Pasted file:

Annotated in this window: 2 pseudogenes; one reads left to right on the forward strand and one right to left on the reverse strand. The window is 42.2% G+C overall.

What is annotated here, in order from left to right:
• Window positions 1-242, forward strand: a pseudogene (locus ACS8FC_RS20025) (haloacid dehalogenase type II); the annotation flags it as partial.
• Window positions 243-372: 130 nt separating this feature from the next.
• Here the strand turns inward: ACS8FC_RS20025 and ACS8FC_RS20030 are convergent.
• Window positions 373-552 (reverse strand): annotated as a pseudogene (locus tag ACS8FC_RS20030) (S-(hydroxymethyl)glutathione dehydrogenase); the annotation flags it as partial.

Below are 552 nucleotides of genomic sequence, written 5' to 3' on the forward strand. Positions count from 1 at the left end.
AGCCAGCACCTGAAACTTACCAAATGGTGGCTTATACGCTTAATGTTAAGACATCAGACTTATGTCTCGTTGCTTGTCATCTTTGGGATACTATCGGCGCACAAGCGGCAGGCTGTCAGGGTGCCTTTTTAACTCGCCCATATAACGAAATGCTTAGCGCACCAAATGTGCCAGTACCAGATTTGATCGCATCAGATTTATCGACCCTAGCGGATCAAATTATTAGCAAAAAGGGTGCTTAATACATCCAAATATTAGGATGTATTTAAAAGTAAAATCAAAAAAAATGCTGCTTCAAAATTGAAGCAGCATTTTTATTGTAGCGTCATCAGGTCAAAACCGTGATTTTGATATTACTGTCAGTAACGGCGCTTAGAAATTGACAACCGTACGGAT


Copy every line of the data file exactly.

Annotated in this window: 2 pseudogenes; one reads left to right on the forward strand and one right to left on the reverse strand. The window is 42.2% G+C overall.

What is annotated here, in order from left to right:
• Window positions 1-242, forward strand: a pseudogene (locus ACS8FC_RS20025) (haloacid dehalogenase type II); the annotation flags it as partial.
• Window positions 243-372: 130 nt separating this feature from the next.
• Here the strand turns inward: ACS8FC_RS20025 and ACS8FC_RS20030 are convergent.
• Window positions 373-552 (reverse strand): annotated as a pseudogene (locus tag ACS8FC_RS20030) (S-(hydroxymethyl)glutathione dehydrogenase); the annotation flags it as partial.

Below are 552 nucleotides of genomic sequence, written 5' to 3' on the forward strand. Positions count from 1 at the left end.
AGCCAGCACCTGAAACTTACCAAATGGTGGCTTATACGCTTAATGTTAAGACATCAGACTTATGTCTCGTTGCTTGTCATCTTTGGGATACTATCGGCGCACAAGCGGCAGGCTGTCAGGGTGCCTTTTTAACTCGCCCATATAACGAAATGCTTAGCGCACCAAATGTGCCAGTACCAGATTTGATCGCATCAGATTTATCGACCCTAGCGGATCAAATTATTAGCAAAAAGGGTGCTTAATACATCCAAATATTAGGATGTATTTAAAAGTAAAATCAAAAAAAATGCTGCTTCAAAATTGAAGCAGCATTTTTATTGTAGCGTCATCAGGTCAAAACCGTGATTTTGATATTACTGTCAGTAACGGCGCTTAGAAATTGACAACCGTACGGAT